Per The Hollywood Reporter:
Supergirl star Melissa Benoist is speaking out about domestic violence after what she describes as months of domestic abuse.
In a vulnerable, 14-minute Instagram videoposted on Wednesday, the actor declared upfront, “I am a survivor of domestic violence, or IPV, intimate partner violence.”
In the story, Benoist, 31, describes meeting the alleged perpetrator at a time in her life when she had just gotten out of a relationship and wasn’t eager to get into another. Eventually after becoming friends, she says, they started dating and the relationship immediately felt like a “runaway freight train.” She says the abuse began as emotional manipulation, and that her partner was often jealous, looked at her devices, got angry when she spoke to other men, asked her to change clothes so others wouldn’t look at her and got angry when she did romantic scenes at work.
“Work in general was a touchy subject,” she said. “He didn’t want me ever kissing or even having flirtatious scenes with men, which was very hard for me to avoid, so I began turning down auditions, job offers, test deals and friendships, because I didn’t want to hurt him.”
Benoist never named the abuser. She only describes the alleged perpetrator as being younger than her. She has been linked to photographer Nick Vorderman, 37, was married to actor Blake Jenner, 27, for over a year and is now married to actor Chris Wood, 31.
The first incident of violence occurred five months in, she says in the video, when the partner allegedly threw a smoothie at her face. She kept the incident a secret out of shame, fear of again being abused and reluctance to admit it was happening to her. “I learned what it felt like to be pinned down and slapped repeatedly, punched so hard I felt the wind go out of me, dragged by my hair across pavement, head-butted, pinched until my skin broke, slammed against he wall so hard the drywall broke, choked,” she said. When she locked herself in rooms, she said, the door was broken down, and she learned not to value property or “myself.”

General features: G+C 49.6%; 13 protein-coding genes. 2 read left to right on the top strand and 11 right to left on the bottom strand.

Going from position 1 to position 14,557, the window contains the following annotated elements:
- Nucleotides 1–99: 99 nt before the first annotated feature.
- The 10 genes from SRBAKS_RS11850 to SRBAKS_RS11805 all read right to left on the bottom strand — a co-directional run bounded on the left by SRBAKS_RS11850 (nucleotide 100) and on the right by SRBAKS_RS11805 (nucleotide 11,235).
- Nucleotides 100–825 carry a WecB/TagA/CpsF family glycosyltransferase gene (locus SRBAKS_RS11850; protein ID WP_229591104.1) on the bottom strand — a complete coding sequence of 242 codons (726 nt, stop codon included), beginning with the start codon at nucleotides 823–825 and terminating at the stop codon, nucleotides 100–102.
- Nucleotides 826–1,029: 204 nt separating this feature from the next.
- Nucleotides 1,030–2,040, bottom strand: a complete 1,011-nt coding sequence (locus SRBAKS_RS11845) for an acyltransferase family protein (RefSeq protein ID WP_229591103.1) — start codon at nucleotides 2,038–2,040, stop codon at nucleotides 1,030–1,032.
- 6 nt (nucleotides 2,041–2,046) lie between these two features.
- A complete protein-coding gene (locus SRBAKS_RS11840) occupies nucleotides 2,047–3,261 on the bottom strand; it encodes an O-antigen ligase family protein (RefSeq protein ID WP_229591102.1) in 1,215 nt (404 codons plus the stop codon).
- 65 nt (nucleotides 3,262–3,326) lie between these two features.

After a violent attack, the alleged perpetrator would put her in a bathtub and turn on the faucet before leaving the room, only to later return and apologize. She says she stayed because “Deep down I never believed he would change, I just fooled myself into thinking I could help him… Someone had to let him know his behavior wasn’t OK, and who better than the one he was taking it out on?”
Benoist then describes how she herself became violent to fend off the attacks: “I changed and I’m not proud of how I changed,” she said.
A turning point occurred when the partner threw an iPhone at her face, allegedly tearing her iris to the point where it nearly ruptured her eyeball and breaking her nose, an injury such that her vision changed forever. She lied to the nurses and police about how she got the injuries but soon mustered the courage to be able to confide in a friend who asked her about her partner’s controlling behavior. “The more people I let in, the more I was bolstered,” she said. She says she then broke off relations with the partner.
Ending her story, Benoist says, “None of this is salacious news, it was my reality. What I went through caused a tectonic shift in my outlook on life.”
She concludes that she wanted to tell her story because IPV is a chronically underreported crime. “I want those statistics to change, and I hope that telling my story will prevent more stories like this from happening,” she said. “If you are enduring what I went through and you see this, you might be able to find the tiny straw that will break the camel’s back.”